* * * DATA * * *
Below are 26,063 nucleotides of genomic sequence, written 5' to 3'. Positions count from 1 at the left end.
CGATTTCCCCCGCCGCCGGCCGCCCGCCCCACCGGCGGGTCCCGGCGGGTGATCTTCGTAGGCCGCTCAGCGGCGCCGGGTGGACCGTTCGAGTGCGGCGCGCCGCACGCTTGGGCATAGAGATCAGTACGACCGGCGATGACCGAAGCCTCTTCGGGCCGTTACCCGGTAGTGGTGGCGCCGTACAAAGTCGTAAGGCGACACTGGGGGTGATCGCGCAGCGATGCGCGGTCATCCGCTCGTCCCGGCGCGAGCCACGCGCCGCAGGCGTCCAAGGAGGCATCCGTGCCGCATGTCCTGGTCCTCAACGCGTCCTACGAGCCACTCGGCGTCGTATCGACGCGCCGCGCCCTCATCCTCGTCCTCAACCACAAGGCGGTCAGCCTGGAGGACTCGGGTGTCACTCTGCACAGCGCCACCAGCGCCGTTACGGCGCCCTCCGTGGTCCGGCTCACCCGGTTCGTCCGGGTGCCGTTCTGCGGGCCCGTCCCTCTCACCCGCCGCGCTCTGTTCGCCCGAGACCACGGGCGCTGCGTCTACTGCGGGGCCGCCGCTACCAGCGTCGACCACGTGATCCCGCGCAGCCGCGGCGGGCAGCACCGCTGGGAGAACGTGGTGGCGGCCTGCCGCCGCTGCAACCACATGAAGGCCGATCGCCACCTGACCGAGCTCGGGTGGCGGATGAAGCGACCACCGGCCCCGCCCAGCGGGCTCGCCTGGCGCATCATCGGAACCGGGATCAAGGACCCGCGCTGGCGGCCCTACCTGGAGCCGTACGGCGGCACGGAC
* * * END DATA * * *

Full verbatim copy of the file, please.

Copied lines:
Below are 26,063 nucleotides of genomic sequence, written 5' to 3'. Positions count from 1 at the left end.
CGATTTCCCCCGCCGCCGGCCGCCCGCCCCACCGGCGGGTCCCGGCGGGTGATCTTCGTAGGCCGCTCAGCGGCGCCGGGTGGACCGTTCGAGTGCGGCGCGCCGCACGCTTGGGCATAGAGATCAGTACGACCGGCGATGACCGAAGCCTCTTCGGGCCGTTACCCGGTAGTGGTGGCGCCGTACAAAGTCGTAAGGCGACACTGGGGGTGATCGCGCAGCGATGCGCGGTCATCCGCTCGTCCCGGCGCGAGCCACGCGCCGCAGGCGTCCAAGGAGGCATCCGTGCCGCATGTCCTGGTCCTCAACGCGTCCTACGAGCCACTCGGCGTCGTATCGACGCGCCGCGCCCTCATCCTCGTCCTCAACCACAAGGCGGTCAGCCTGGAGGACTCGGGTGTCACTCTGCACAGCGCCACCAGCGCCGTTACGGCGCCCTCCGTGGTCCGGCTCACCCGGTTCGTCCGGGTGCCGTTCTGCGGGCCCGTCCCTCTCACCCGCCGCGCTCTGTTCGCCCGAGACCACGGGCGCTGCGTCTACTGCGGGGCCGCCGCTACCAGCGTCGACCACGTGATCCCGCGCAGCCGCGGCGGGCAGCACCGCTGGGAGAACGTGGTGGCGGCCTGCCGCCGCTGCAACCACATGAAGGCCGATCGCCACCTGACCGAGCTCGGGTGGCGGATGAAGCGACCACCGGCCCCGCCCAGCGGGCTCGCCTGGCGCATCATCGGAACCGGGATCAAGGACCCGCGCTGGCGGCCCTACCTGGAGCCGTACGGCGGCACGGAC